Jonathan Sims is a media producer and former appointed official at the Pueblo of Acoma. He covers news and writes a column on Indigenous People's issues for The Paper.

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Asdzáá Naadleehi (Changing Woman) in Navajo Culture represents the Mother figure, the figure that created her people, the Dine’. In Dine’ and other Native cultures, the woman is where you get your clan from, matrilineal. This care and respect for women’s roles at different life stages is one not often found in modern-day medicine. But that is changing, and Albuquerque will soon be home to a Native woman-focused health center.

Nicolle Gonzales, Navajo, is the founder of Changing Woman’s Initiative. She began her journey to provide healthcare in 2017. “I founded it for the purpose and intention of providing culturally centered Native Indigenous birth services to our communities, as well as women’s health care.”

Gonzales’ prior work for over 17 years as a nurse and midwife allowed her to see the discrepancies firsthand. As she puts it, “I witnessed mistreatment, and just not appropriate care, for Native women within the IHS system. So, I wanted to create an organization that would support women in their communities, but also train women to be first workers like doulas, birth assistants, as well as bring resources for training around peer counseling or breastfeeding.” Gonzales wanted to address “the lack of information around maternal health for Native people, especially for our communities. And so I wanted to work on policy change, to address some of these areas in our communities.“

New Mexico’s IHS or Indian Health Service clinics have not provided live birth or prenatal care since 2007. Unfortunately, even though tribes have been able to take their IHS shares out and start clinics closer to home, often that money isn’t enough to cover all the needed resources.

Shayai Lucero, Laguna, is the board president of Changing Woman’s Initiative. She remembers being shocked at a health checkup as a young woman in college. “That’s really when I noticed how inadequate our healthcare was. As you know, it’s a close, tiny, rural town, Socorro, a tiny college town. But I had better healthcare with the provider there at the county clinic than I ever did at IHS before or after.”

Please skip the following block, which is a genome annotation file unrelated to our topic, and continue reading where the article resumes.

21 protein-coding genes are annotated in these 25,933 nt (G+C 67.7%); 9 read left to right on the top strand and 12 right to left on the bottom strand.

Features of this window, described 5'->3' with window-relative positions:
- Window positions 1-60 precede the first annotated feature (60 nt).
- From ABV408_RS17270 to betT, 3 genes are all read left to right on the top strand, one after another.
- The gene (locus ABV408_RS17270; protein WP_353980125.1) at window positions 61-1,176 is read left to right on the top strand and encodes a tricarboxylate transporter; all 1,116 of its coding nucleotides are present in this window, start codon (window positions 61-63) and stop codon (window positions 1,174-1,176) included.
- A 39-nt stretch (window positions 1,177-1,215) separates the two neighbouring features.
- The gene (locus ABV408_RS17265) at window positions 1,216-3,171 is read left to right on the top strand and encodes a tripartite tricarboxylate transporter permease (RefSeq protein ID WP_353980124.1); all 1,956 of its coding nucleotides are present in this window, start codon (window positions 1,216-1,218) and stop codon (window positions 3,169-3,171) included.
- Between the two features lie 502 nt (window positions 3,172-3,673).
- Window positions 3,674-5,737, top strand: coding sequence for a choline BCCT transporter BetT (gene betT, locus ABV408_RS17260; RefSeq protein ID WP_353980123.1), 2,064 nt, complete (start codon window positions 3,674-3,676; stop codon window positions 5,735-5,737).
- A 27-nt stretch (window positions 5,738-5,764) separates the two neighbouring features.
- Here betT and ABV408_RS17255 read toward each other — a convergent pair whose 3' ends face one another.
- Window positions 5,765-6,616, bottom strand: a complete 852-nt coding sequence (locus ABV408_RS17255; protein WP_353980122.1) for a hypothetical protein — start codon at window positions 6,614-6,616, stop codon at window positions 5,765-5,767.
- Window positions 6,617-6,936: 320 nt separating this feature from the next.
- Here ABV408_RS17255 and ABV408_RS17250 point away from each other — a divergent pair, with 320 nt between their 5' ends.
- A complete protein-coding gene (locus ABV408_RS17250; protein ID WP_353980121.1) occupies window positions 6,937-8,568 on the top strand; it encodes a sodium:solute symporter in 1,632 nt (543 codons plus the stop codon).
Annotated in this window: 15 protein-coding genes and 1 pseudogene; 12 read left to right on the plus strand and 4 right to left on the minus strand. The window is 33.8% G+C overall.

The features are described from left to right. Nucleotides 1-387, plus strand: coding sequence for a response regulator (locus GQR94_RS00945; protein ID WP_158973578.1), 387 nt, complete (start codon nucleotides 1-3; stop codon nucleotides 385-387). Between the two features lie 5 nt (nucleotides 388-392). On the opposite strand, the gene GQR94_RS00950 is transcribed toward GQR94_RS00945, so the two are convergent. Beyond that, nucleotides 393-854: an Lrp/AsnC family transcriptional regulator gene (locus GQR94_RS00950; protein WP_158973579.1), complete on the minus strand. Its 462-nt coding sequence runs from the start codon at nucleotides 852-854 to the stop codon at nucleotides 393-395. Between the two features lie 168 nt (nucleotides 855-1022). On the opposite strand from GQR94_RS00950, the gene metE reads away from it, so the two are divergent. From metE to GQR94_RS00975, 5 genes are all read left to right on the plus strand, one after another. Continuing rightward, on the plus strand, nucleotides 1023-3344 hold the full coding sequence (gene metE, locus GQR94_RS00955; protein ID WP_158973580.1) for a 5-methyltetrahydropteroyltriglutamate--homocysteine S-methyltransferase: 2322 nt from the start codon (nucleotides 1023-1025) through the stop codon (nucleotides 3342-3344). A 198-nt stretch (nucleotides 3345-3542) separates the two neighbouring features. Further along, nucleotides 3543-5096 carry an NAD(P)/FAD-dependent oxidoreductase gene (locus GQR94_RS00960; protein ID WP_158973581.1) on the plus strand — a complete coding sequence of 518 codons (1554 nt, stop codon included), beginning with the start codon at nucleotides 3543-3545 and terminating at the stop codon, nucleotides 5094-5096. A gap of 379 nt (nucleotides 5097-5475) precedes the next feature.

This fall the organization decided to move south from its longtime Santa Fe location for the mean streets of Albuquerque. Here they can see more people from surrounding communities, and nurses also will not have to travel as far. Furthermore, serving the largest urban Native population in the state is key to spreading their message of empowerment in the form of healthcare.

As Gonzales states, doors are set to open Dec. 1. “We just moved into a new location, like, two weeks ago. It’s actually double the size. We’re going to have two clinic rooms, so I can see women for GYN care, birth control, constipation, IUD, insertion removal, STD testing and screening. And of course our birth services, we are incorporating a birth room in that space.” You can visit these awesome caregivers at 4133 Montgomery Blvd. NE in Albuquerque.

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Jonathan Sims is a media producer and former appointed official at the Pueblo of Acoma. He covers news and writes a column on Indigenous People's issues for The Paper.